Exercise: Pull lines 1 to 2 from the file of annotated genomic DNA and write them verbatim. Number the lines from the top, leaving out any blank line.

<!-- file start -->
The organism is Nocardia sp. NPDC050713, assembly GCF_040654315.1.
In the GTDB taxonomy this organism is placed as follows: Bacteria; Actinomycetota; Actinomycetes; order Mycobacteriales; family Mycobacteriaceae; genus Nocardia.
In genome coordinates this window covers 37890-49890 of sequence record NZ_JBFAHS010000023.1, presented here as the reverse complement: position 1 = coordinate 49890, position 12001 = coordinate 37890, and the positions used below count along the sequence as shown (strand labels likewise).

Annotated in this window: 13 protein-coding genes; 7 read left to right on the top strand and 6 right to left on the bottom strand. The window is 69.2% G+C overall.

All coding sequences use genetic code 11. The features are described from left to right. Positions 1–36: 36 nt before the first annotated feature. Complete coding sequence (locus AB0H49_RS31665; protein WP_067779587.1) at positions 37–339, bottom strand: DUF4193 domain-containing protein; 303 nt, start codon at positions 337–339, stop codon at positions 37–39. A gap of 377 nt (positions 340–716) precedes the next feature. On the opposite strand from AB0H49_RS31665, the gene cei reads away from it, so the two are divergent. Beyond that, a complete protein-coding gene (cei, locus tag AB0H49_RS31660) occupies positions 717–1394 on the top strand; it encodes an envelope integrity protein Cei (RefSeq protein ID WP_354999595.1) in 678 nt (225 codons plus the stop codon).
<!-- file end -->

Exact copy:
The organism is Nocardia sp. NPDC050713, assembly GCF_040654315.1.
In the GTDB taxonomy this organism is placed as follows: Bacteria; Actinomycetota; Actinomycetes; order Mycobacteriales; family Mycobacteriaceae; genus Nocardia.